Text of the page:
Regeneration of Ascidians

Regeneration of amputated or injured tissues and organs is often thought to be a rare phenomenon, however if one surveys all metazoans, it becomes abundantly clear that regeneration is present in many phyla and may only be rare in specific clades.  Why is it that so many diverse animals are capable of extraordinary regeneration when mammals, and more specifically humans, display only modest regeneration?  Was efficient regeneration a common characteristic of our evolutionary ancestors that has since been lost in many animal lineages or did regeneration arise independently many times from ancestors that did not regenerate?  The wide spread of good regenerators across the metazoan tree of life and the logic that a complex trait is much more easily lost that created, suggests that regeneration was a common characteristic in early metazoans.  By that reasoning the rare vertebrates that are good regenerators, for example salamanders that can completely regenerate amputated limbs, may have simply retained what other vertebrates failed to retain.  On the other hand, the existence of diverse cellular and molecular mechanisms utilized by different animals for regeneration may support independent origins, as natural selection may have acted upon different biological building blocks to produce similar regenerative powers.

These questions of the origins of vertebrate regeneration and the relationships between different cellular and molecular regeneration strategies drive our research.  We have chosen to investigate this topic in ascidians because of their unique evolutionary position as the closest invertebrate relatives of the vertebrates and their position within the chordate phylum (our phylum).  Moreover, ascidians efficiently regenerate a number of organ systems and some species are even capable of asexual reproduction, which is akin to whole body regeneration.  Finally, ascidians, specifically Ciona intestinalis and Ciona savignyi, also offer a host of technical advantages, making sophisticated genetics and molecular biology routine in the laboratory.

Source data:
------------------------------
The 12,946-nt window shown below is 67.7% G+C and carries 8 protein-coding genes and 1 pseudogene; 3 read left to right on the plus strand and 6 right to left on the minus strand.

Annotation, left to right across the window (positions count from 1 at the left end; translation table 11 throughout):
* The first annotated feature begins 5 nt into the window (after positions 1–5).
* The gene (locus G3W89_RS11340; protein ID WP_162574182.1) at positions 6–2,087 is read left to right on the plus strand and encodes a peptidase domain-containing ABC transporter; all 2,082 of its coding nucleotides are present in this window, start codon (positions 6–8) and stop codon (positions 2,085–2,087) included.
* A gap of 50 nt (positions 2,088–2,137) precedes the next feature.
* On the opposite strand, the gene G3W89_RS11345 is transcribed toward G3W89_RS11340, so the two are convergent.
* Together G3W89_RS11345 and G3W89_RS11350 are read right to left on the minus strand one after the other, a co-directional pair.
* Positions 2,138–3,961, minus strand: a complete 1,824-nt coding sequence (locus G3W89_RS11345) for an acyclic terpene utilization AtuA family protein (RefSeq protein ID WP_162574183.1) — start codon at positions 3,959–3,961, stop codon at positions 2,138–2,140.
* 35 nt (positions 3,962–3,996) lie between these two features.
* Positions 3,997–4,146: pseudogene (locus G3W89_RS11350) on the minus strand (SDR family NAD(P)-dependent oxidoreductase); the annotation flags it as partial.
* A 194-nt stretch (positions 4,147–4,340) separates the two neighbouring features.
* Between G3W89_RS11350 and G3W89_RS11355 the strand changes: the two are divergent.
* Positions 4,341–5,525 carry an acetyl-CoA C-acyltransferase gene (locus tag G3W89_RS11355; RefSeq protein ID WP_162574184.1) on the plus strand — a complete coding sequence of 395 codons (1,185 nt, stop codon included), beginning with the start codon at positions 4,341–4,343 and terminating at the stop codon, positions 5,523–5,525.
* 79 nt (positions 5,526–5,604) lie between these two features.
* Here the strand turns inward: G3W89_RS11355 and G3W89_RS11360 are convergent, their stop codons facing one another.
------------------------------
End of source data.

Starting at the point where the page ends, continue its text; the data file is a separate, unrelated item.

We have chosen to focus our research on the regeneration of the oral siphon because of its accessibility for amputation, its rapid regeneration in juvenile Ciona, and the ease with which this transparent organ can be imaged.  Along with these advantages the oral siphon is also sufficiently complex to allow us to observe the production of various missing cell types and their movements during organ morphogenesis within the newly regenerating siphon.  Careful characterization of oral siphon regeneration promises to reveal important previously unknown information, such as the source of progenitor cells used to rebuild the siphon and how those newly made progenitors interact with existing tissues.  Furthermore, the ability to do traditional genetics in these organisms will undoubtedly identify new molecules or new roles for already known molecules that are necessary for successful regeneration and are directly relevant to regenerative medicine in humans.